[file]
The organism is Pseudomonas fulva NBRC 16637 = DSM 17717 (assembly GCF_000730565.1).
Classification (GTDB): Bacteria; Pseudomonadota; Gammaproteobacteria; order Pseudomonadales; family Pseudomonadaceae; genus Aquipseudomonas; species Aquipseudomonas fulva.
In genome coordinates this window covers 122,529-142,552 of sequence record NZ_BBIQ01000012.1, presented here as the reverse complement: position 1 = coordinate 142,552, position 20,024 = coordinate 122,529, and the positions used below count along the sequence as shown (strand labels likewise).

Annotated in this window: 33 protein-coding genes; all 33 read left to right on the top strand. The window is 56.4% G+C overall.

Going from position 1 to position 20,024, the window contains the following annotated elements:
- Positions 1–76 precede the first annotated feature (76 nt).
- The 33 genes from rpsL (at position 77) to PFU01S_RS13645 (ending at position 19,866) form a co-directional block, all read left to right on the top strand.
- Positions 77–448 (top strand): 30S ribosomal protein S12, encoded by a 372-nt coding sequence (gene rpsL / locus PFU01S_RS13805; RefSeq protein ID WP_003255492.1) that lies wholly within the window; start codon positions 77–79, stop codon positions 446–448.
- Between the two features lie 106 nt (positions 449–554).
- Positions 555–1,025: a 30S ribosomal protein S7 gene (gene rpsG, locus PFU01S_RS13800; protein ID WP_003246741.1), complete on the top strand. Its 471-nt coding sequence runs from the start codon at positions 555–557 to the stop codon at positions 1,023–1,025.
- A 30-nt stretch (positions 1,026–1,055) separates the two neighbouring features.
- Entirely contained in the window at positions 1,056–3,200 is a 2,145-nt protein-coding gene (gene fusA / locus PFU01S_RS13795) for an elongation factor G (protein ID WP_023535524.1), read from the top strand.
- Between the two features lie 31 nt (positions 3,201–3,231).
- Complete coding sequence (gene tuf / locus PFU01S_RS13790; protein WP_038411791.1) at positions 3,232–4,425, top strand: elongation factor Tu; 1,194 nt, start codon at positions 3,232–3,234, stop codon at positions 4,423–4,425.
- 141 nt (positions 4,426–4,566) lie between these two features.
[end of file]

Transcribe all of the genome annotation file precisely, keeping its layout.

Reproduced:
The organism is Pseudomonas fulva NBRC 16637 = DSM 17717 (assembly GCF_000730565.1).
Classification (GTDB): Bacteria; Pseudomonadota; Gammaproteobacteria; order Pseudomonadales; family Pseudomonadaceae; genus Aquipseudomonas; species Aquipseudomonas fulva.
In genome coordinates this window covers 122,529-142,552 of sequence record NZ_BBIQ01000012.1, presented here as the reverse complement: position 1 = coordinate 142,552, position 20,024 = coordinate 122,529, and the positions used below count along the sequence as shown (strand labels likewise).

Annotated in this window: 33 protein-coding genes; all 33 read left to right on the top strand. The window is 56.4% G+C overall.

Going from position 1 to position 20,024, the window contains the following annotated elements:
- Positions 1–76 precede the first annotated feature (76 nt).
- The 33 genes from rpsL (at position 77) to PFU01S_RS13645 (ending at position 19,866) form a co-directional block, all read left to right on the top strand.
- Positions 77–448 (top strand): 30S ribosomal protein S12, encoded by a 372-nt coding sequence (gene rpsL / locus PFU01S_RS13805; RefSeq protein ID WP_003255492.1) that lies wholly within the window; start codon positions 77–79, stop codon positions 446–448.
- Between the two features lie 106 nt (positions 449–554).
- Positions 555–1,025: a 30S ribosomal protein S7 gene (gene rpsG, locus PFU01S_RS13800; protein ID WP_003246741.1), complete on the top strand. Its 471-nt coding sequence runs from the start codon at positions 555–557 to the stop codon at positions 1,023–1,025.
- A 30-nt stretch (positions 1,026–1,055) separates the two neighbouring features.
- Entirely contained in the window at positions 1,056–3,200 is a 2,145-nt protein-coding gene (gene fusA / locus PFU01S_RS13795) for an elongation factor G (protein ID WP_023535524.1), read from the top strand.
- Between the two features lie 31 nt (positions 3,201–3,231).
- Complete coding sequence (gene tuf / locus PFU01S_RS13790; protein WP_038411791.1) at positions 3,232–4,425, top strand: elongation factor Tu; 1,194 nt, start codon at positions 3,232–3,234, stop codon at positions 4,423–4,425.
- 141 nt (positions 4,426–4,566) lie between these two features.